Boundaryless Organization LO22928

Winfried Dressler (
Thu, 21 Oct 1999 11:19:17 +0200

Replying to LO22907 --

Dear John Zavacki,

surely you are very aware that there is a big gap between what Deming had
to say and what people think he said.

Before I read Demings The New Economics and Out of Crisis, I was one of
those "people". John, I am very grateful for your constant effort to
correct any mentioning of Deming "out of context" of his system of
profound knowledge. You made me read Deming.

I was trained in various courses on TQM and tools. In the introductory
parts of those courses I have heard names like Ohno, Taguchi and other
japanese and Deming as the father of them: an american prophet of quality,
not heard at home who became a teacher of quality management in Japan. I
never heard Val Fiegenbaum's "TQC" mentioned. From what I have learned in
those courses, I was not too impressed and didn't feel compelled to read

As a reader of Deming, I learned what you also stress:
>Deming did not write or teach about "Quality Management".
>He wrote about leadership and management.

Now I see what people do with what they learned in TQM courses and I know
what Demings intentions are and I realize that sometimes both contradict,
i.e. those people wouldn't do what they do if they had understood Deming.

>I have encountered no such "contradiction". TQM was NOT
>what he had in mind.

May be a misunderstanding? I guess I didn't made clear what I wanted to
say. I wrote:
>> When Deming stresses that TQM is not what he had in mind
>> and in fact contradicts what he had to say, then this is for me
>> a good example of what can happen.

I am sorry, I have to admit that this sentence is ununderstandable. I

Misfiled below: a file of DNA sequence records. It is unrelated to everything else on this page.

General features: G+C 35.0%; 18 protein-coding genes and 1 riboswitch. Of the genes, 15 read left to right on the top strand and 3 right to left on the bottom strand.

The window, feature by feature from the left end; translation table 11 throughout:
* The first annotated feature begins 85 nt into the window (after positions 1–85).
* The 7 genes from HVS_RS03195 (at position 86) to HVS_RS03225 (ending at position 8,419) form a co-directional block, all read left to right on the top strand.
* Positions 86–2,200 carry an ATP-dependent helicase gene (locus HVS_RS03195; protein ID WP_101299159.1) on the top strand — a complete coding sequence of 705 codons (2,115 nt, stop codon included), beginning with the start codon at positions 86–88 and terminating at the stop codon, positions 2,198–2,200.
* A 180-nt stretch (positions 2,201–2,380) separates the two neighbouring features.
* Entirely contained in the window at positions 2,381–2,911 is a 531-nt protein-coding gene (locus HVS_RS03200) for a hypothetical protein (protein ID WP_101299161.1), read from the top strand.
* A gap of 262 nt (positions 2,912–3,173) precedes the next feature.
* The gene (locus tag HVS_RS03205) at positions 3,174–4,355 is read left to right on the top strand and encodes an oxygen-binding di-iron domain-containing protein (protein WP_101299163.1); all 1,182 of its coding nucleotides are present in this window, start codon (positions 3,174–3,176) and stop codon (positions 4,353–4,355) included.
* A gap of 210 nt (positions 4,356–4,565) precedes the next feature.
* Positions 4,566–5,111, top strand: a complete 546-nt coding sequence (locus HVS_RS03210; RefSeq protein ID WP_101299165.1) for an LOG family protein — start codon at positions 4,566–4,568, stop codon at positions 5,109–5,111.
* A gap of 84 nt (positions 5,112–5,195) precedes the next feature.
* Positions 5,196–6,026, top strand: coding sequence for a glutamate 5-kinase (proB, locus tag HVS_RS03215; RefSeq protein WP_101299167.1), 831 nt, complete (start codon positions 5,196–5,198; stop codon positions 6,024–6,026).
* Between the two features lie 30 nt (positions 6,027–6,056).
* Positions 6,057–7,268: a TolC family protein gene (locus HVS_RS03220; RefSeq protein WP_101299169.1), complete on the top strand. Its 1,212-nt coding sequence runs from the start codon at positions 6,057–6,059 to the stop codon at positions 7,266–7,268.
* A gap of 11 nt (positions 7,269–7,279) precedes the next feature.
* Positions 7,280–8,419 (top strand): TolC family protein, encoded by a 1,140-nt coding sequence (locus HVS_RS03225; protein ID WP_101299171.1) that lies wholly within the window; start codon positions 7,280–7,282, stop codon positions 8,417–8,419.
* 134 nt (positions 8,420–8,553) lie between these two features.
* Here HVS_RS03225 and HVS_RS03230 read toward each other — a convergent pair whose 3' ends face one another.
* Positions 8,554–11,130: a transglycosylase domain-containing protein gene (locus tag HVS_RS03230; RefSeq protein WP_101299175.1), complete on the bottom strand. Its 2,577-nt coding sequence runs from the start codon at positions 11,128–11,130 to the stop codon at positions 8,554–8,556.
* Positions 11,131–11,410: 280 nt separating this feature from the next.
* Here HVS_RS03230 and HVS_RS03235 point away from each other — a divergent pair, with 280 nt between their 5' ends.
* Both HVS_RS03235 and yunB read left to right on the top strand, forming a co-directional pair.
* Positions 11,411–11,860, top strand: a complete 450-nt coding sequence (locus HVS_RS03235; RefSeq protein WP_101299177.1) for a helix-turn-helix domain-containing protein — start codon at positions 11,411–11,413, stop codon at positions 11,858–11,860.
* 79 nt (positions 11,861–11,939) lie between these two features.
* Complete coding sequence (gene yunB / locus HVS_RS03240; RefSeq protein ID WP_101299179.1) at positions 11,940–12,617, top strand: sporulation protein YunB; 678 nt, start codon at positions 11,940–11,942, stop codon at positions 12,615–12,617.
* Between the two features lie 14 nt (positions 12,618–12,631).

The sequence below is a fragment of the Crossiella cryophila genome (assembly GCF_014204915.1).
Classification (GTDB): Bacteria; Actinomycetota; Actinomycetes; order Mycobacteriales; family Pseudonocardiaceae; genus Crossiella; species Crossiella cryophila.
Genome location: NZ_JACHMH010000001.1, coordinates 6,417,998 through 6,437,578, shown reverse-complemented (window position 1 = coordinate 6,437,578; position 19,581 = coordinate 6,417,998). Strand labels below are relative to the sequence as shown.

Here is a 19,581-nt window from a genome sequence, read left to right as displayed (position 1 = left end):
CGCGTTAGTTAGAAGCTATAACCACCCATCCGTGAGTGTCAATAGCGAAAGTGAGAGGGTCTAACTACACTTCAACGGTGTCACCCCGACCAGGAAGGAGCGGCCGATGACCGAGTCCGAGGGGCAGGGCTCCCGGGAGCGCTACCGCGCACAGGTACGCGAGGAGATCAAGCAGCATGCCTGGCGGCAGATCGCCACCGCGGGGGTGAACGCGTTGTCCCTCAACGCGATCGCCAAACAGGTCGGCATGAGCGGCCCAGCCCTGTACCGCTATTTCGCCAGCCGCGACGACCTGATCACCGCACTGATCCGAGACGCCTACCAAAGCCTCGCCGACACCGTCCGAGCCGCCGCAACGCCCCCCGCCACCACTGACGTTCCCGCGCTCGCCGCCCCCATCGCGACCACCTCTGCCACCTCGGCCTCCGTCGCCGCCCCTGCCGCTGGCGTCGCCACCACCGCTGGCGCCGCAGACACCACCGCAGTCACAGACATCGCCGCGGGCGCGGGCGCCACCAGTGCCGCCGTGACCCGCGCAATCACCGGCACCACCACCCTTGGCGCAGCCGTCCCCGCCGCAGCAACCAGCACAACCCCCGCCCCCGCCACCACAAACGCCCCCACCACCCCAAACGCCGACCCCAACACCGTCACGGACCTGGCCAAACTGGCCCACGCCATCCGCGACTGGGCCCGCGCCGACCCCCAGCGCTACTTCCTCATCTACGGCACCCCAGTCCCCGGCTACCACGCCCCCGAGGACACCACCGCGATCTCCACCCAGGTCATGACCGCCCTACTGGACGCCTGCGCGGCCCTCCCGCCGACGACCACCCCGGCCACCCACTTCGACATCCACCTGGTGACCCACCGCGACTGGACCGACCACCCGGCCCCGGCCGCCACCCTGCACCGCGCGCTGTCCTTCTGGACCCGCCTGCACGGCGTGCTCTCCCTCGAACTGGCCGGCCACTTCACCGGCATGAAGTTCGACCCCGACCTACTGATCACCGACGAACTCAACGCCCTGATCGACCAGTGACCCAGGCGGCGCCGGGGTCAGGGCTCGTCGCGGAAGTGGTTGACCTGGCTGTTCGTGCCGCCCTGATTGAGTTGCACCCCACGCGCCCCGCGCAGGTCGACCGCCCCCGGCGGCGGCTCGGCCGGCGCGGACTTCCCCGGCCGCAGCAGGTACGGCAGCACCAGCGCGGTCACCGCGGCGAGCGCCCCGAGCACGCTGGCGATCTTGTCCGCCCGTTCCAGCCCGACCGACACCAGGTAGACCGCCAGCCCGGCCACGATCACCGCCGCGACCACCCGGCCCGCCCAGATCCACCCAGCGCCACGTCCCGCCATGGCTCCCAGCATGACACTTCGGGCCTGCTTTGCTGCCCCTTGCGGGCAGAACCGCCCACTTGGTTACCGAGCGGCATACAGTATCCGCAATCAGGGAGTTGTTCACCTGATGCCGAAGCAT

should have written:As John Zavacki mentioned more than once on this list,
TQM is not what Deming had in mind. In fact, sometimes Demings intention
and TQM actions taken in practice contradict. Often TQM actions are
reduced to "measure variations" (or simply write a quality management
handbood and get certified). No understanding can be derived from such
measurements when there is no theory of knowledge in action on which such
understanding could be based. How is it possible that great
accomplishments like that of Deming are not only not understood but
thought to be understood while it is far away from the original thought?
This is not only simplification but even worse, distortion and pervertion.
And it happens every day.

Yet, if creative people could anticipate all the possible pervertion that
may be done to their creations, they probably will cease to be creative.

What I wanted to understand is whether similar development may happen to
the notion of a boundaryless organization compared to Ashkenas intention.
I just used the Deming - TQM example to illustrate the idea. The sketch
was too brief and ununderstandable. I apologize for that. The good thing
is that I realize that I have created an example of what I am talking
about online.

Liebe Gruesse,



"Winfried Dressler" <>

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